The global COVID-19 pandemic put a halt to many industries, but not essential services like the transportation of goods.
Truck drivers have continued to travel to places most of us aren’t even allowed, and the importance of the trucking industry has been front and centre for the last six months.
“When all people were afraid, sitting at home, and we were just like truckers,” truck driver Kulwant Jhinger said. “If truckers sit at home, how people can eat?
“So we have to have our wheels moving.”
In March 2020, when many restaurants and gas stations closed their doors, it was hard for truck drivers to find places to go.
“It was pretty traumatic, actually,” truck driver Charlie Dell said. “We had to do what we had to do. Go in the bush — you know, resort to old methods. Wash wherever you could whenever you could when you could. It made it very very difficult but there were people that were supportive of us, some businesses, but they were few and far between.”
“You weren’t allowed to eat indoors, you had to take get to take your food order out — stuff like that,” truck driver David Ellis said. “You always have to wear (a) mask. People were a lot more ignorant because I didn’t know where you were from.”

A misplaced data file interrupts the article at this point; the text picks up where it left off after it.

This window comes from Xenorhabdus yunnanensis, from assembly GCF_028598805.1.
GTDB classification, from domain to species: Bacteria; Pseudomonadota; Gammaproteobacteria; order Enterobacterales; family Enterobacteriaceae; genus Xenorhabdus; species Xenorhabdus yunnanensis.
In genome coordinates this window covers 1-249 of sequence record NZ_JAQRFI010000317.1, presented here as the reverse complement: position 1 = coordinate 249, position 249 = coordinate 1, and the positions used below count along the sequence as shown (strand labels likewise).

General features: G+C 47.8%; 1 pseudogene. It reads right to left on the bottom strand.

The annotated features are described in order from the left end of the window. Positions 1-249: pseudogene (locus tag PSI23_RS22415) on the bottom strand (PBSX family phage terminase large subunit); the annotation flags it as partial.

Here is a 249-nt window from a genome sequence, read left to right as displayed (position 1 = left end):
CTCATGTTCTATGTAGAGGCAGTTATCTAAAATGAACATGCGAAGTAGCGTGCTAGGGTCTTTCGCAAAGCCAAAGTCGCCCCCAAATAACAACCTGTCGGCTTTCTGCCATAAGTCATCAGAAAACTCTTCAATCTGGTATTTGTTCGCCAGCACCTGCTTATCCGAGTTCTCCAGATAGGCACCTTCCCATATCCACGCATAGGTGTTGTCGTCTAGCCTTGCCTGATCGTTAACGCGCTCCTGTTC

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Drivers have had to adapt to new protocols and procedures, most of which are still in place.
“It’s a lot more laid-back now,” Ellis said. “I mean, I think a lot of people aren’t wearing masks but at least you’re allowed to go in and sit down and eat.”
Most truck drivers we spoke to say accommodations have gotten better with many places lifting their restrictions, however there are still some instances where truck drivers are being denied service.
“This week alone we’ve received two calls from members about their drivers who’ve been denied service simply because they were truck drivers,” said Terry Shaw, executive director of the Manitoba Trucking Associations.
Shaw noted, however, there are some positives that have come from the COVID-19 pandemic for truck drivers.
“I think what COVID did was shine a light on those people, the job they do, how they do it, how safe they are, how compliant they are, how committed they are to Manitobans,” Shaw said.
“And to the job they do, which is to deliver Manitobans their quality of life.”